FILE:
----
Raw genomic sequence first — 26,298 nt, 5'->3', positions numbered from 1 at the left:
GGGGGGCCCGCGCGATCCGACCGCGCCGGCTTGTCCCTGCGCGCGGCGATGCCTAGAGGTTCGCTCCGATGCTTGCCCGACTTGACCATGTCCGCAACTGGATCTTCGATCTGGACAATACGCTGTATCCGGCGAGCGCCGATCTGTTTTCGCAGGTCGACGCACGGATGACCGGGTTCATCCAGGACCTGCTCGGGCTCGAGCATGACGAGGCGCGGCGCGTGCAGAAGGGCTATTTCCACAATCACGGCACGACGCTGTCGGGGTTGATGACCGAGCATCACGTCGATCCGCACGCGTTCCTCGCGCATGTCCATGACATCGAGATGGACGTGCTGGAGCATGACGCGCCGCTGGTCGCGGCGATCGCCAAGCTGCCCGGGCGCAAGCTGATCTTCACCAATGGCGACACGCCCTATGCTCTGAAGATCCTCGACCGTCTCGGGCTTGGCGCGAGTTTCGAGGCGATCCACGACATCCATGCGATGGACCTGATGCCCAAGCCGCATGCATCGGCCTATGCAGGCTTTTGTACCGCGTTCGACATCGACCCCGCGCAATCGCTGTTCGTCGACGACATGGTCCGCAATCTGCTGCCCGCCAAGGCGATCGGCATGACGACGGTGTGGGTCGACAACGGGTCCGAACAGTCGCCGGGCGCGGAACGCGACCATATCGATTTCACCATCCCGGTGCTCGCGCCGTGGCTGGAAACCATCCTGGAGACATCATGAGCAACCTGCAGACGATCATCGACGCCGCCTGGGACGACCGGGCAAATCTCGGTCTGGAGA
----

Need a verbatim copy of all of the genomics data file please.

Raw genomic sequence first — 26,298 nt, 5'->3', positions numbered from 1 at the left:
GGGGGGCCCGCGCGATCCGACCGCGCCGGCTTGTCCCTGCGCGCGGCGATGCCTAGAGGTTCGCTCCGATGCTTGCCCGACTTGACCATGTCCGCAACTGGATCTTCGATCTGGACAATACGCTGTATCCGGCGAGCGCCGATCTGTTTTCGCAGGTCGACGCACGGATGACCGGGTTCATCCAGGACCTGCTCGGGCTCGAGCATGACGAGGCGCGGCGCGTGCAGAAGGGCTATTTCCACAATCACGGCACGACGCTGTCGGGGTTGATGACCGAGCATCACGTCGATCCGCACGCGTTCCTCGCGCATGTCCATGACATCGAGATGGACGTGCTGGAGCATGACGCGCCGCTGGTCGCGGCGATCGCCAAGCTGCCCGGGCGCAAGCTGATCTTCACCAATGGCGACACGCCCTATGCTCTGAAGATCCTCGACCGTCTCGGGCTTGGCGCGAGTTTCGAGGCGATCCACGACATCCATGCGATGGACCTGATGCCCAAGCCGCATGCATCGGCCTATGCAGGCTTTTGTACCGCGTTCGACATCGACCCCGCGCAATCGCTGTTCGTCGACGACATGGTCCGCAATCTGCTGCCCGCCAAGGCGATCGGCATGACGACGGTGTGGGTCGACAACGGGTCCGAACAGTCGCCGGGCGCGGAACGCGACCATATCGATTTCACCATCCCGGTGCTCGCGCCGTGGCTGGAAACCATCCTGGAGACATCATGAGCAACCTGCAGACGATCATCGACGCCGCCTGGGACGACCGGGCAAATCTCGGTCTGGAGA